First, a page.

Lou Gehrig famously said upon his retirement that he considered himself the luckiest man on the face of the Earth. This was despite the fact that he had been diagnosed with ALS, a disease that ended his career and would cut his life tragically short. Despite this he was able to become a truly legendary baseball player and an all-time New York Yankees great. Here is a look back at the career of the man known as the Iron Horse.
The first time Gehrig made a splash playing baseball he was still only a 17-year-old playing for the New York School of Commerce. His squad was in Chicago in 1920 to play a local team in what is now Wrigley Field. In the ninth inning, Gehrig mashed a game-winning grand slam that reportedly left the ballpark. This was enough to get Gehrig’s name in the news.
After high school, Gehrig stayed in New York to go to Columbia University. However, he was there to play football. Then, New York Giants manager John McGraw suggested he play pro baseball under a pseudonym to maintain his eligibility. He was found out, though, and Gehrig was banned from sports for his freshman year.
The ban would eventually be lifted, and Gehrig would take the field for Columbia. He played first base, but like a lot of early baseball players he also pitched a bit. In fact, one time he struck out 17 batters in a game. And yet it was his bat that drew most of the attention.
One of the guys who loved Gehrig’s left-handed swing was Yankees scout Paul Krichell. He was quick to offer the lifelong New Yorker a contract, and with that Gehrig was a Yankee. He signed April 20, 1923, and then went down to the minors to play for the Hartford Senators, the only team outside of his native New York he ever played for. The potential was obvious, as he hit 61 homers in 193 minor league games over 1923 and 1924.
The first time Gehrig donned Yankees pinstripes came later in 1923, when he served as a pinch hitter on June 15. He was only 19 at the time, and he wore No. 4 simply for the fact he was hitting fourth in the lineup. That number would go on to eventually be retired in his honor.
For the beginning of his career, the Iron Horse mostly was a pinch hitter. However, his bat served well in that role. He was still young, and so it took a little while for him to get a regular position. Of course once he got one, it took a long time for him to let it go.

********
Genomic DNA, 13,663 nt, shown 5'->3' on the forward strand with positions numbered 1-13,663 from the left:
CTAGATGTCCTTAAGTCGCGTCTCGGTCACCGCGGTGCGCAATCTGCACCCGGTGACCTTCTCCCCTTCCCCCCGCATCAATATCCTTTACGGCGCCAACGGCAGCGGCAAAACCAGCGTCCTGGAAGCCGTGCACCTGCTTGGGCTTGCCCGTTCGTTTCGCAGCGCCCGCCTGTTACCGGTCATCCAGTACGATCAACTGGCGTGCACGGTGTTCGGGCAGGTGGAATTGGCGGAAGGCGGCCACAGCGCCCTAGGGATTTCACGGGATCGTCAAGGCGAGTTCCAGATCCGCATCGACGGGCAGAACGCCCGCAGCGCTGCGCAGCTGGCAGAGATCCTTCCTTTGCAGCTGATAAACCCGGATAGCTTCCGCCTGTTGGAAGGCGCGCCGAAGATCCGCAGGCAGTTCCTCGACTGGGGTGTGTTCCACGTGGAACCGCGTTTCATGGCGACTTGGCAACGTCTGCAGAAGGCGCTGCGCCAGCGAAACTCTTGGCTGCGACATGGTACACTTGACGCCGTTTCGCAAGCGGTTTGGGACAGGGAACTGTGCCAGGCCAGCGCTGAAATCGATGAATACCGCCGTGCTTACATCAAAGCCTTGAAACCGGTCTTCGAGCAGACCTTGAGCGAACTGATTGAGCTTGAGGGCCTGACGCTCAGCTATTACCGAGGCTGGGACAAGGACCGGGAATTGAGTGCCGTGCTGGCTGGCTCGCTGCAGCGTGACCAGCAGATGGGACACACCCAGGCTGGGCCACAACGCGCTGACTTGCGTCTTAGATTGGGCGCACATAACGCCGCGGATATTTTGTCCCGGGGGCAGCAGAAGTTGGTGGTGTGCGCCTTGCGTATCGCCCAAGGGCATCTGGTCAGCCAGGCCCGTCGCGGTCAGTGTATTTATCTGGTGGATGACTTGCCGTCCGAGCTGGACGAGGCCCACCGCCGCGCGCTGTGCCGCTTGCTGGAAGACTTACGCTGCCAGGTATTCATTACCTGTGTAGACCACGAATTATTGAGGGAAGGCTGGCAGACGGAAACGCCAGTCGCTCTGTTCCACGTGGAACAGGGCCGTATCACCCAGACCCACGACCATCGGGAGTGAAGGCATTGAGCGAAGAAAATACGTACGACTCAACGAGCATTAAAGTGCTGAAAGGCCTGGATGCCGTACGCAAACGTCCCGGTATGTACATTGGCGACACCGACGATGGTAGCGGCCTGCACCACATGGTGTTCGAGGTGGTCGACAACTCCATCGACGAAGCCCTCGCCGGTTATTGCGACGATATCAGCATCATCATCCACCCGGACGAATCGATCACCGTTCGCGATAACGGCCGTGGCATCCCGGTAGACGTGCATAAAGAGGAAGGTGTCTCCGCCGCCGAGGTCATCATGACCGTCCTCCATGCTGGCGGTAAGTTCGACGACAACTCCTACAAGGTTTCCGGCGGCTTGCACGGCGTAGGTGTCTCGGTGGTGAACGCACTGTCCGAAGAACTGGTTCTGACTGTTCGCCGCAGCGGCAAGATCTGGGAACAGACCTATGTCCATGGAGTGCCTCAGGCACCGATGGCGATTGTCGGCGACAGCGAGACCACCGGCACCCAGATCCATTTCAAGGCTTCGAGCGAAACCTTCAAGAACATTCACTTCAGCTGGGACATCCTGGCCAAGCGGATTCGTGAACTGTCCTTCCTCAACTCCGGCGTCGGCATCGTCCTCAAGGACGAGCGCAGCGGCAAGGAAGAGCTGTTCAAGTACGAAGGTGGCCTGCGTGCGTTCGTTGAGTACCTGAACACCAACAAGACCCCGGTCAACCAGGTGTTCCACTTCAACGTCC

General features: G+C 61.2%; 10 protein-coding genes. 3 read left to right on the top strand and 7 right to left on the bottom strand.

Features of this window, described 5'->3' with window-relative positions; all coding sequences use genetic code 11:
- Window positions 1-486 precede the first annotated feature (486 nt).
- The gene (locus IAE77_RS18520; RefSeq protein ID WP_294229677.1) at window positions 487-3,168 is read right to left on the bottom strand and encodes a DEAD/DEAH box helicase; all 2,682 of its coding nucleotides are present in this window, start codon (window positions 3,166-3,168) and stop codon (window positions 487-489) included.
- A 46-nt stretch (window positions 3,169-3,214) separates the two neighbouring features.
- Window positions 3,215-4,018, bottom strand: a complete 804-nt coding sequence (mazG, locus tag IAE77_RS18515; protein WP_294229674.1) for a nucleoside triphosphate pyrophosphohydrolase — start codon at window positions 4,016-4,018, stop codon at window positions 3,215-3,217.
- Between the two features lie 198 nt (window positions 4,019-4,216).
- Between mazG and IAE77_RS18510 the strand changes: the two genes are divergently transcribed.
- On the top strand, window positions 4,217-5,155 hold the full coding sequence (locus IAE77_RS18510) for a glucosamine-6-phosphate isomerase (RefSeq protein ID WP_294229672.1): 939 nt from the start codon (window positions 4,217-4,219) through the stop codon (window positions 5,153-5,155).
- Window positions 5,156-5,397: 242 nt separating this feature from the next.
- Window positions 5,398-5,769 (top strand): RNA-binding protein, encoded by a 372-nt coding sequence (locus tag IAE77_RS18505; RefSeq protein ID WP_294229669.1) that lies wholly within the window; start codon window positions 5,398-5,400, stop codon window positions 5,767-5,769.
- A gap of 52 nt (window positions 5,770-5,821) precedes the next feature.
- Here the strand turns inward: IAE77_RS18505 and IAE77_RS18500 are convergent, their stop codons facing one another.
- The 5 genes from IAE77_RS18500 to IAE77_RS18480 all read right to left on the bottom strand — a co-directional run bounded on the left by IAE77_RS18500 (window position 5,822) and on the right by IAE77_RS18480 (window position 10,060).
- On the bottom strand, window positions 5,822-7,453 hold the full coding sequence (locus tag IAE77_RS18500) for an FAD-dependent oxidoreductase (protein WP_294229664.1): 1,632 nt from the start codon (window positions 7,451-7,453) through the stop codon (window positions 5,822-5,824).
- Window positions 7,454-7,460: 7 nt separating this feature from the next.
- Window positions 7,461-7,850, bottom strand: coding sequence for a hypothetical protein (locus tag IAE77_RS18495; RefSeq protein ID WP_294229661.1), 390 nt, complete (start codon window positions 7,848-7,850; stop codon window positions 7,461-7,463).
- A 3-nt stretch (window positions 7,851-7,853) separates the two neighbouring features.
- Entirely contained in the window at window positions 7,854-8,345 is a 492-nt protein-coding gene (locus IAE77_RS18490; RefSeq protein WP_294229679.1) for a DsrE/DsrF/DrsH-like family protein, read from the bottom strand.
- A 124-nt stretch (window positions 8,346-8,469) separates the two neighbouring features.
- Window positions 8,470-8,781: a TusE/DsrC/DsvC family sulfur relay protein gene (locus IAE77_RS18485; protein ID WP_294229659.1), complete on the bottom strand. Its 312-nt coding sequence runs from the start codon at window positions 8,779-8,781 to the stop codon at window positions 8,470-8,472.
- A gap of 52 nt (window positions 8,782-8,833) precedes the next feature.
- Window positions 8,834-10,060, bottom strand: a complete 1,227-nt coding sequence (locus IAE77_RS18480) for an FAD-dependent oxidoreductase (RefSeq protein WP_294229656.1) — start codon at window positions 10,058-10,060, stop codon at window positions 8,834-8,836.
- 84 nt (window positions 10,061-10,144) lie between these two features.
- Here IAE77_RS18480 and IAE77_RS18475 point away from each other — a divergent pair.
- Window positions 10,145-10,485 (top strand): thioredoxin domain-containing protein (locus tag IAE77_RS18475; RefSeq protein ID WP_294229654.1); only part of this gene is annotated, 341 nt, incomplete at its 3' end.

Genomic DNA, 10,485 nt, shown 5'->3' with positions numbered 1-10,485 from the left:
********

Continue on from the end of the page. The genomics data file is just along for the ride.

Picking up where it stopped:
Pipp had been the de facto first baseman for the Yankees, but he started the 1925 season slow. Trying to give his team a boost, manager Miller Huggins made a few changes to the lineup. That included putting Gehrig in for Pipp. This was June 2, 1925. Gehrig would proceed to play in 2,130 consecutive games. Losing a role, in sports or life in general, has come to be known as “being Wally Pipp-ed.”
Safely ensconced in a starting role now, Gehrig was able to show the full array of his skills. In a breakout campaign, the 23-year-old batted .313 with 16 homers, 112 RBI and a whopping 20 triples. Combined with the bat of Babe Ruth, the Yankees were ready to dominate baseball for the next decade.
The Yankees of 1927 were known as the “Murderer’s Row” because of how much skill they had in their lineup. Ruth hit 60 homers that year, a new MLB record, but he didn’t win AL MVP. That award actually went to Gehrig. The Iron Horse put up truly spectacular numbers. He hit .373 with 45 homers and a then-record 175 RBI. New York also won the World Series, the first of several with Gehrig in the lineup.
New York won another World series in 1928, but it’s 1932 when Gehrig had his next big singular accomplishment. Against the Philadelphia Athletics, Gehrig mashed four dingers. He was the first player to do so since the turn of the century, and he’s still only one of 18 players to ever pull off the feat.
The next season, Gehrig set a new record. This time it was for taking the field game in and game out. On Aug. 17, 1933, Gehrig played his 1,308th game in a row, a new record. Of course, he would go on to play another 800 games or so without taking a day off.